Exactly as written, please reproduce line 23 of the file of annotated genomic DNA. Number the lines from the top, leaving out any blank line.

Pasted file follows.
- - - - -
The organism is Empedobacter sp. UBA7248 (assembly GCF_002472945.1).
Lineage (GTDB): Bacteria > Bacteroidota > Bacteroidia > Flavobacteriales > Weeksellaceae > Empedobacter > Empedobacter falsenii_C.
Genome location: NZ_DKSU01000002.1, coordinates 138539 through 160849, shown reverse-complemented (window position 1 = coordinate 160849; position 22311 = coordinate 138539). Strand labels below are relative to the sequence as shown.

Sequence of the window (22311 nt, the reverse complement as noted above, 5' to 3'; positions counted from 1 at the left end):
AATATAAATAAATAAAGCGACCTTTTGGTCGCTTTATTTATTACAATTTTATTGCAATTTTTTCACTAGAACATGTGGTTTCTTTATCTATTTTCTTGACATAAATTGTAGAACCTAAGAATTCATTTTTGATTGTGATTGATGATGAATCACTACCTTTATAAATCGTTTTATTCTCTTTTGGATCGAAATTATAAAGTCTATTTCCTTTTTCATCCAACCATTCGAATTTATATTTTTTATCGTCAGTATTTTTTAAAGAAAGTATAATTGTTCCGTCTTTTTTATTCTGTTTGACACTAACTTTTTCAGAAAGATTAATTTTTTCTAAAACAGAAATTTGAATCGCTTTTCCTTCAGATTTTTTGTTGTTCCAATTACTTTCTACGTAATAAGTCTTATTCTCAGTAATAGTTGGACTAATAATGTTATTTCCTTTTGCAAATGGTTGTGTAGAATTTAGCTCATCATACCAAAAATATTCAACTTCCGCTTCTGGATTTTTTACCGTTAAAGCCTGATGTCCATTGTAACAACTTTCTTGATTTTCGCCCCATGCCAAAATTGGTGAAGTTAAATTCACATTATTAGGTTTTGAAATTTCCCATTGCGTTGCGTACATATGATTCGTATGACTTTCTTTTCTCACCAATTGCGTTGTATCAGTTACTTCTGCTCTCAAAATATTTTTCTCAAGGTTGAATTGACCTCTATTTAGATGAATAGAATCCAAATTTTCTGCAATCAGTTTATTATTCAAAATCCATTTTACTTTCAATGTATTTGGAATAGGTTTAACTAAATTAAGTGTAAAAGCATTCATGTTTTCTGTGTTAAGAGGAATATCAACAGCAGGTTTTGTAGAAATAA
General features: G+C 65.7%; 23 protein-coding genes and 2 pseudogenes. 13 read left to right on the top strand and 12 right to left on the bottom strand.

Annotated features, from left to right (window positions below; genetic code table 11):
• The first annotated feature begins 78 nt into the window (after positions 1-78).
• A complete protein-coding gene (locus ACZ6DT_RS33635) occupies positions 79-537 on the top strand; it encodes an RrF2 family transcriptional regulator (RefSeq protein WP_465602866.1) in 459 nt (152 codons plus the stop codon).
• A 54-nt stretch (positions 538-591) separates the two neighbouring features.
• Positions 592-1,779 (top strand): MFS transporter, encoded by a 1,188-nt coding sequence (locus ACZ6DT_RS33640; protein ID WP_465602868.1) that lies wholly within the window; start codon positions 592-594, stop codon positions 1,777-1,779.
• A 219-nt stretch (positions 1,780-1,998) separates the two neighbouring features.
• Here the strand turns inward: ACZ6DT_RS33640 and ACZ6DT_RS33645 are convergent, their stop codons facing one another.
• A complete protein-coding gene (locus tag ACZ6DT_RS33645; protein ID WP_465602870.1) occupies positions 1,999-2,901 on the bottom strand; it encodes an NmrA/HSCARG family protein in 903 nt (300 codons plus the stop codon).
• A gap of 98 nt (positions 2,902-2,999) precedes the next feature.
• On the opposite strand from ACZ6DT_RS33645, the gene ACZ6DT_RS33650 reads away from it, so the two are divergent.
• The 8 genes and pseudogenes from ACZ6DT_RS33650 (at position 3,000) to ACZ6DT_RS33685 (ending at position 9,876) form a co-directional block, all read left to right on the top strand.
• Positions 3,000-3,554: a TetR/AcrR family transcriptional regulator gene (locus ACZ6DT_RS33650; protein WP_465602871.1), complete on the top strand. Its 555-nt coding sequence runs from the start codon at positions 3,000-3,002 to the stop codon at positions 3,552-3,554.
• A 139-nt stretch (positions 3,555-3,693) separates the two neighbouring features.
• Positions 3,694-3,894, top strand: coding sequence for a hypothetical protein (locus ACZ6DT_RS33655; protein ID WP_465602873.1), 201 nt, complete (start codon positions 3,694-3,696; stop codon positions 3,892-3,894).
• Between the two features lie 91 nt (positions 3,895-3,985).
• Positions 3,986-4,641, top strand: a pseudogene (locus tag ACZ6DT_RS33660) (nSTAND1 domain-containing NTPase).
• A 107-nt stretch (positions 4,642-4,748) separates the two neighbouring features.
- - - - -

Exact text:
• A 107-nt stretch (positions 4,642-4,748) separates the two neighbouring features.